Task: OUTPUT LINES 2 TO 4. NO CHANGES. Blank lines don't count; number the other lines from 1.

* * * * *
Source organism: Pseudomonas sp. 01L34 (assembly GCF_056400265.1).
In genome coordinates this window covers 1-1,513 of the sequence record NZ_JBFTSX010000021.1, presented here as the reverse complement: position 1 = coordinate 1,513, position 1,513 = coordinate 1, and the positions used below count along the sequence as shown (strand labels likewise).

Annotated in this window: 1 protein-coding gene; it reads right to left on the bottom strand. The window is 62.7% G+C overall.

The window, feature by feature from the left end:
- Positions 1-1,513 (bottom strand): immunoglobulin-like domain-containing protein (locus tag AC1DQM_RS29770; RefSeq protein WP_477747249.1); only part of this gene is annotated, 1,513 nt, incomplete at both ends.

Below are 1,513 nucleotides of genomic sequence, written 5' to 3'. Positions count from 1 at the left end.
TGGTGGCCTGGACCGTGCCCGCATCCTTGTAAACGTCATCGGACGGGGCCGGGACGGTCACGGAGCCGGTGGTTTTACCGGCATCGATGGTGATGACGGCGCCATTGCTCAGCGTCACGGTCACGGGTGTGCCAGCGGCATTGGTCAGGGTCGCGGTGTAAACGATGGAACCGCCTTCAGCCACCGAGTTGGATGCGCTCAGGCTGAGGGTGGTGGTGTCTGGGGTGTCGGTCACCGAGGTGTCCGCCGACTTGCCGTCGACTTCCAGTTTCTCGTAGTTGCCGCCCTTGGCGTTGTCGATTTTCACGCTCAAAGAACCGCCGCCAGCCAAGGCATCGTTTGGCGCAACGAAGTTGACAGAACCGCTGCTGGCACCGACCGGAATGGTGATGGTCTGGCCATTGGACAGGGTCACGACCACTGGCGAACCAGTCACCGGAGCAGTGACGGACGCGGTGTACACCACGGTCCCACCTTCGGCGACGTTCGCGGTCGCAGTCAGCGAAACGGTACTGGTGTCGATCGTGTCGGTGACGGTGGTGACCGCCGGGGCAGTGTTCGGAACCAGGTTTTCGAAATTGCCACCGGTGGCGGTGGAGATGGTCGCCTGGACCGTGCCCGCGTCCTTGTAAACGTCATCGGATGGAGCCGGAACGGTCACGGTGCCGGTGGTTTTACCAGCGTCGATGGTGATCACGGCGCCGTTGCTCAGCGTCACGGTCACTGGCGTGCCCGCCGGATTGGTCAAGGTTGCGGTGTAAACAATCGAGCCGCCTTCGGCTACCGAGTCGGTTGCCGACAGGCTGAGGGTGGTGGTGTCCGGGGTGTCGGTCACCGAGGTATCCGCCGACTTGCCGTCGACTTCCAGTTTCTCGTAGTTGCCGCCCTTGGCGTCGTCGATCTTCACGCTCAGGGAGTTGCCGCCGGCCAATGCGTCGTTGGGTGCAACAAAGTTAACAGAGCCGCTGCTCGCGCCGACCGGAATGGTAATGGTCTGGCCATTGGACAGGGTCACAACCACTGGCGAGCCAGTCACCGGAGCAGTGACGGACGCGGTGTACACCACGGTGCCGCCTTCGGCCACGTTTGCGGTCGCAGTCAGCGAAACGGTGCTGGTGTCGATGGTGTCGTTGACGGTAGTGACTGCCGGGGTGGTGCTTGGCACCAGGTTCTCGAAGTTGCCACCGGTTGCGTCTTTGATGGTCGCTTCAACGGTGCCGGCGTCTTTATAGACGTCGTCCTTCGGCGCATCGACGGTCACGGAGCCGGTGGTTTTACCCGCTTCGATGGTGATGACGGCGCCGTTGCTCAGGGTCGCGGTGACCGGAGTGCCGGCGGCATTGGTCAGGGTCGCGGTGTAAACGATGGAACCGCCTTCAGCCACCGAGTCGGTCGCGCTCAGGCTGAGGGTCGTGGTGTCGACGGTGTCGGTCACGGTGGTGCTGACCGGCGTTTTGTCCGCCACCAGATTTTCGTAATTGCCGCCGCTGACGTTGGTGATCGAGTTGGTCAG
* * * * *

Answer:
In genome coordinates this window covers 1-1,513 of the sequence record NZ_JBFTSX010000021.1, presented here as the reverse complement: position 1 = coordinate 1,513, position 1,513 = coordinate 1, and the positions used below count along the sequence as shown (strand labels likewise).

Annotated in this window: 1 protein-coding gene; it reads right to left on the bottom strand. The window is 62.7% G+C overall.

The window, feature by feature from the left end: